Fun With Blackout Poems

As  a writer, I am constantly looking for ideas and inspiration. So naturally, I was excited when I came across this poetry pearl of an idea when checking Twitter last evening.

It comes from Austin Kleon,   an Austin, Texas based artist and writer.

Austin calls this method for composing poetry ‘Blackout Poetry.’ He uses newspaper pages to redact the original text with permanent markers to eliminate words not required, thus leaving only those words essential for creating the desired message.  Austin encourages fellow poets to dive right in and try blacking out and then sharing the resultant poems on his web site.

This strategy works in a similar fashion to ‘found poems’ and ‘river poems’ in so much as it brings old pages back to life by using the words in an enterprising and creative way.

 I  can imagine Blackout poems working really well with  the student writers I meet, as it allows them full control over the composition they are creating. It certainly supports vocabulary development. The writer is forced to read closely in order to make informed decisions regarding which words stay and which words get wiped out!  The writer is challenged to make strategic decisions as the process unfolds. The blanking out of words using markers also holds appeal for students especially inexperienced writers. Mind you, even experienced writers find this scribbling appealing. -Very therapeutic actually.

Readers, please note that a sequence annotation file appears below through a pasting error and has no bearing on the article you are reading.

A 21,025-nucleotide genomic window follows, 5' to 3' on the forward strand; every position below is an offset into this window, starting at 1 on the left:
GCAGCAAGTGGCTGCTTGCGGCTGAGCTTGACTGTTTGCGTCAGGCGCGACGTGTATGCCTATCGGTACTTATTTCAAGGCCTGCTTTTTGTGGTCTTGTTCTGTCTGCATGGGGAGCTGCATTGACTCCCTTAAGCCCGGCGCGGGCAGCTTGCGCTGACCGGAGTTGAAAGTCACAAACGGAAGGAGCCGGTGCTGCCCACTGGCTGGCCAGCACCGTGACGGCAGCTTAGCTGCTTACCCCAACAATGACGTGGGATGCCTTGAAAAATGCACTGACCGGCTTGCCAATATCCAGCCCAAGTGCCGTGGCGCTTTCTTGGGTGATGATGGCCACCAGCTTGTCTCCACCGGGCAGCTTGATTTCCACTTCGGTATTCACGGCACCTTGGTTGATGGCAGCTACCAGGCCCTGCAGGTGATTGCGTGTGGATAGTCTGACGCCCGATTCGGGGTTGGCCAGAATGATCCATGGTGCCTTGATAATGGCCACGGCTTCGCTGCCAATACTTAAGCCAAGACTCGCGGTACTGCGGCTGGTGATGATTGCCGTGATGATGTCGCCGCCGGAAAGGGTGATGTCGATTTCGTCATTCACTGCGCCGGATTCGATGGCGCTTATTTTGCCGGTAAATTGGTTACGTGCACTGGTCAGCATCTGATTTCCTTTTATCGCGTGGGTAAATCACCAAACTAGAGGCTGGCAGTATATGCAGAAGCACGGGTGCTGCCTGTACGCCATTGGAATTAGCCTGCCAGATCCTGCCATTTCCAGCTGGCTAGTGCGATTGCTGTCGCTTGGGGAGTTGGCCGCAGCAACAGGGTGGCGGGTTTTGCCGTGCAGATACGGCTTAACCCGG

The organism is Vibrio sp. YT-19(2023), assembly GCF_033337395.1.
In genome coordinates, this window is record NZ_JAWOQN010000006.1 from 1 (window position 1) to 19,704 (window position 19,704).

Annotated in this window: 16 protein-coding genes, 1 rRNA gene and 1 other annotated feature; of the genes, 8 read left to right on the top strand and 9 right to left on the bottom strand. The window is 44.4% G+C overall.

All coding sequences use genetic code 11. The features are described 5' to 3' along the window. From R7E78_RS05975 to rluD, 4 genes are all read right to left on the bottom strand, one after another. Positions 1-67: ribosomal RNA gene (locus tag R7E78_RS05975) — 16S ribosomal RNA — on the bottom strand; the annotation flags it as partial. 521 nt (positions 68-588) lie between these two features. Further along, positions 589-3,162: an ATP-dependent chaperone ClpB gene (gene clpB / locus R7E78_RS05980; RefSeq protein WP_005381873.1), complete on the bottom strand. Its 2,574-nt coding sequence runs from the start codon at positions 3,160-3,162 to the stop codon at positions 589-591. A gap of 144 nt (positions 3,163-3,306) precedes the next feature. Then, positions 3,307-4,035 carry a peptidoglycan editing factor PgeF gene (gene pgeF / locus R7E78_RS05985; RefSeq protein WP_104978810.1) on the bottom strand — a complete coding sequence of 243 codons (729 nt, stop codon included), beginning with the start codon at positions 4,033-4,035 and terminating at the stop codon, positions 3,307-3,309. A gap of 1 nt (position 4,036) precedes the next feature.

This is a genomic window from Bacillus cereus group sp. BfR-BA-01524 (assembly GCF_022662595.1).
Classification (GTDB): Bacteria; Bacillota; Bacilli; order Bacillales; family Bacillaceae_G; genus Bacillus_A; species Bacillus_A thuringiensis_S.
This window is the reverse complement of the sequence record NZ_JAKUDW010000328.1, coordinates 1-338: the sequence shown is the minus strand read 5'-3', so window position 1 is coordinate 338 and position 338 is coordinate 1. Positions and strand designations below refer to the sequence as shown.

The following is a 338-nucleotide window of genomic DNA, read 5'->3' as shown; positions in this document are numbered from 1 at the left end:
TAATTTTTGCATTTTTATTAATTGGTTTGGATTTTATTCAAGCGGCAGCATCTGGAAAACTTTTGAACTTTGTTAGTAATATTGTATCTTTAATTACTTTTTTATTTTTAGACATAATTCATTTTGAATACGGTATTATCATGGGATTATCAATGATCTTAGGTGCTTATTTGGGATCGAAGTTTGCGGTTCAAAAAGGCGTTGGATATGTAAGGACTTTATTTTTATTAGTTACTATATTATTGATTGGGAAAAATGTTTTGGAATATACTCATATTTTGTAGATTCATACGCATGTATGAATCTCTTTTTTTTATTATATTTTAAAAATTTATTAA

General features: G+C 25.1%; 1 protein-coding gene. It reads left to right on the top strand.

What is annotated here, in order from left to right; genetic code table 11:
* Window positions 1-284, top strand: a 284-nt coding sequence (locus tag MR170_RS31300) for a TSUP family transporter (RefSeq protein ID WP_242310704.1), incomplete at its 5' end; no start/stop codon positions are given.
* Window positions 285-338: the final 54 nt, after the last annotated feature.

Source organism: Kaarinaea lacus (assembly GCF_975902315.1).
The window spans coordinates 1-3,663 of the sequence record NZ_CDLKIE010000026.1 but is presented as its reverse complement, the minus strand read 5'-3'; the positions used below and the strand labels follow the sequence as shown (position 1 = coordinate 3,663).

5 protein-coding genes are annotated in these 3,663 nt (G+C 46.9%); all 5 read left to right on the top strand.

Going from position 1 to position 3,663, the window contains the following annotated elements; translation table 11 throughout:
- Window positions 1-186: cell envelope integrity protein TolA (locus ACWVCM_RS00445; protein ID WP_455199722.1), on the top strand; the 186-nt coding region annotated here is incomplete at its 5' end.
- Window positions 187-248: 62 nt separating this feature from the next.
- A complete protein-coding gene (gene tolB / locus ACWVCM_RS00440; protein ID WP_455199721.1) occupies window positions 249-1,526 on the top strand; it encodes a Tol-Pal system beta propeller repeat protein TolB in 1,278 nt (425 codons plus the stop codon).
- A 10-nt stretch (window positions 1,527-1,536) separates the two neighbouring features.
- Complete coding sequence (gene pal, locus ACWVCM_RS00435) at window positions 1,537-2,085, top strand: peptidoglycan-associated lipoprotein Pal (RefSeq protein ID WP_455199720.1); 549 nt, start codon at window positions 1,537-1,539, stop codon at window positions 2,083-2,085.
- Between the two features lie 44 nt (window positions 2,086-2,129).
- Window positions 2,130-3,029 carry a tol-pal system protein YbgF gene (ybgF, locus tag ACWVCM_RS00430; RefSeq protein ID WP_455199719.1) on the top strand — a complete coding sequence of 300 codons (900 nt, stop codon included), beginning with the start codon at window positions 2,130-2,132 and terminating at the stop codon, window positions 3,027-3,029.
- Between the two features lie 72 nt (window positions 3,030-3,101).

Before presenting this idea to students, it is important to try it yourself. So I did! Instead of magazines, or newspapers, I chose pages from a book I am currently reading.  I chose those passage I believed had poetic potential. I then grabbed two markers, one a fine line marker; the other a chunky broad tipped marker and settled in to the creative phase of the exercise. I found myself transformed into a Wipe Out Warrior!

Here is one of the Blackout poems I composed. What fun…

The Woman Had Charm



  1. Allen! I just did blackout poetry with my creative writing students----and tried a few myself (did you see my tweet?). I love this. And my students liked it. For my kids, there was no pressure. The kids who didn't feel they were poets, the ones who told me they hated writing poetry, actually liked this! We chose newspapers for the first time, but I would use book pages if I was teaching a class novel---I think students would come up with something amazing!

  2. Love this! Thank you. We will definitely be trying this. I love Deb's idea for using a page from a novel.

  3. May I know what novel this was? It sounds interesting!

  4. Your question set me a task... I did some rummaging and eventually found the source.. 'The Gathering,' Anne Enright.


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